On the other hand, when a circuit breaker is used in conjunction with electronic circuitry a rapid or instantaneous response is required. Different suppliers use different symbols, numbers or letters when designating various curve ratings. A general example is as follows:

Curve 1 or 10 AC high in rush (motor start)
Curve 2 Medium response (mixed loads)
Curve 3 Short delay (lights etc)
Curve 0 or P Instant response (electronics)

When connecting a system to a Curve 0 or Curve P you may experience tripping, as when the motors start up their starting inrush current is high. When selecting a circuit breaker, attention should be given as to which curve rating would best suit your application. On the front of the circuit breaker you may find 20A – C2, the C2 indicating a curve 2 circuit breaker. Check the breakers’ manufacturer’s specifications to determine the circuit breakers’ suitability for your application.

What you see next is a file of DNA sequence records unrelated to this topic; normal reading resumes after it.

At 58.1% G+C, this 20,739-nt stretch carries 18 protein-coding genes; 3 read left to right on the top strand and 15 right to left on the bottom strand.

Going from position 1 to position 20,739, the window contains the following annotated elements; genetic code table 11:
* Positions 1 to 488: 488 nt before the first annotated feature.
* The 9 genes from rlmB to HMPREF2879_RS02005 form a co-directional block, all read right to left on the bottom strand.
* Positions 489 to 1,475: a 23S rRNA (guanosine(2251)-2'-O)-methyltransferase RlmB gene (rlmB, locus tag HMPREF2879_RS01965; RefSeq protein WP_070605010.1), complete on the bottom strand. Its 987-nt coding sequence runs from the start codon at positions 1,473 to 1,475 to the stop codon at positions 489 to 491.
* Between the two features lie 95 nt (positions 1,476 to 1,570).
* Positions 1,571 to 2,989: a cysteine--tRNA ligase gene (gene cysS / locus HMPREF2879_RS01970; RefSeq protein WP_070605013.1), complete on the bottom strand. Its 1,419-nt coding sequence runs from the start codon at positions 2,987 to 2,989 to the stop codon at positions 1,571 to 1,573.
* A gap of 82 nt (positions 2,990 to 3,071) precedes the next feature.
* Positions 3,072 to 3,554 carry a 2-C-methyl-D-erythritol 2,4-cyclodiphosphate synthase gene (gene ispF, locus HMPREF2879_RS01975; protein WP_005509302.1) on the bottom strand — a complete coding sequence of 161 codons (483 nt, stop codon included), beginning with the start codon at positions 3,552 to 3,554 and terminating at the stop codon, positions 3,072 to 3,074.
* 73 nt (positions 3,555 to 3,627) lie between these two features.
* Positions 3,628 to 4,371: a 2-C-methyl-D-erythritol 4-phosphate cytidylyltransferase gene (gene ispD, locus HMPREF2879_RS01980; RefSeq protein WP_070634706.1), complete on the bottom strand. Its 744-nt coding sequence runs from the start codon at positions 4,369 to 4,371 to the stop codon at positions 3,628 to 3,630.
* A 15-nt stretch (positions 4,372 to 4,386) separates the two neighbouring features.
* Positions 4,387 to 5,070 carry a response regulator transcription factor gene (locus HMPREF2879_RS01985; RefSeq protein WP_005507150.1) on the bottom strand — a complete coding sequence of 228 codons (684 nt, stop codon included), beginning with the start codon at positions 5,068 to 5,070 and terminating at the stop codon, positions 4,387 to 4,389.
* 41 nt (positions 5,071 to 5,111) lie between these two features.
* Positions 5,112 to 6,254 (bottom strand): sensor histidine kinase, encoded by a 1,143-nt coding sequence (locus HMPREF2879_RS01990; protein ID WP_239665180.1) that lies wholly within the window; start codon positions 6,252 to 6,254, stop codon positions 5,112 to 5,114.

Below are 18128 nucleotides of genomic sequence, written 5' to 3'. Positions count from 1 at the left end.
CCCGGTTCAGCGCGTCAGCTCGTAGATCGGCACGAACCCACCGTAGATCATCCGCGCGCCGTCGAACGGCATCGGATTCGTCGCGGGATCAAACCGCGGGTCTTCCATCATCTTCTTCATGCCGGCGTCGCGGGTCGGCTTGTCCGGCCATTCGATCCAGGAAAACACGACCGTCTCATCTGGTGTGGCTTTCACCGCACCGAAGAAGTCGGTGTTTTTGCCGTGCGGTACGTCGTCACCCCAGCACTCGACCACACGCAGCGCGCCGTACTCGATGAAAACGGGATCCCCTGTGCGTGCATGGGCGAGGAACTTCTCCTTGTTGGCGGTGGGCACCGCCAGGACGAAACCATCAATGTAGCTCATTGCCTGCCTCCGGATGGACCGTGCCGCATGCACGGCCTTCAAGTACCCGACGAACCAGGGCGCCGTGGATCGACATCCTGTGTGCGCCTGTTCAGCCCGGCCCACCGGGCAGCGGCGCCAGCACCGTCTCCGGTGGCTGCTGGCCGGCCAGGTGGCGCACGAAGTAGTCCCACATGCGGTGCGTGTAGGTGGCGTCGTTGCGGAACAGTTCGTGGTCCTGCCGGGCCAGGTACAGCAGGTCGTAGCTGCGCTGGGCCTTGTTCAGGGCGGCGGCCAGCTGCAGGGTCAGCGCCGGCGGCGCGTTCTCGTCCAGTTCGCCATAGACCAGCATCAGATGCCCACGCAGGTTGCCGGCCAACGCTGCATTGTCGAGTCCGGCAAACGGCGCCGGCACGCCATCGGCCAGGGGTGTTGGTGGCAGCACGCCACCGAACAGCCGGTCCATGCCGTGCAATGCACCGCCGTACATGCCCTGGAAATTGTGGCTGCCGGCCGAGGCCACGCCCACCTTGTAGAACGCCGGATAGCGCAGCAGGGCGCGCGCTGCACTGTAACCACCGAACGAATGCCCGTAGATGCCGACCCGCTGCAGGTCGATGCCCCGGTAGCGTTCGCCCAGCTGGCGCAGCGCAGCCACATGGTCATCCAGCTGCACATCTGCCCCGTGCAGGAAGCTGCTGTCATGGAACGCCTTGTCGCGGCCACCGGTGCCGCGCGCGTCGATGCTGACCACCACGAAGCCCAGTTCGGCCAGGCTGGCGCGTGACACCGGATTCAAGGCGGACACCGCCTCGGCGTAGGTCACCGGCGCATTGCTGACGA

Thank you, Riaan. I hope you will experience success with your compressor connections and circuit breaker issues.


  1. ACRA
  3. Electricalsolutions

About Grant Laidlaw

Grant Laidlaw

Grant Laidlaw is currently the owner of the Air Conditioning and Refrigeration Academy (ACRA) in Edenvale. He holds a Bachelor of Business Administration and an associate degree in educational administration. He has a National Technical Diploma and completed an apprenticeship with Transnet. He has dual-trades status: refrigeration and electrical. He has been involved with SAIRAC for over two decades and served on the Johannesburg committee as chairman and was also president between 2015 and 2018. Currently he is the SAIRAC national treasurer.

Register for free to gain access the digital library for RACA Journal publications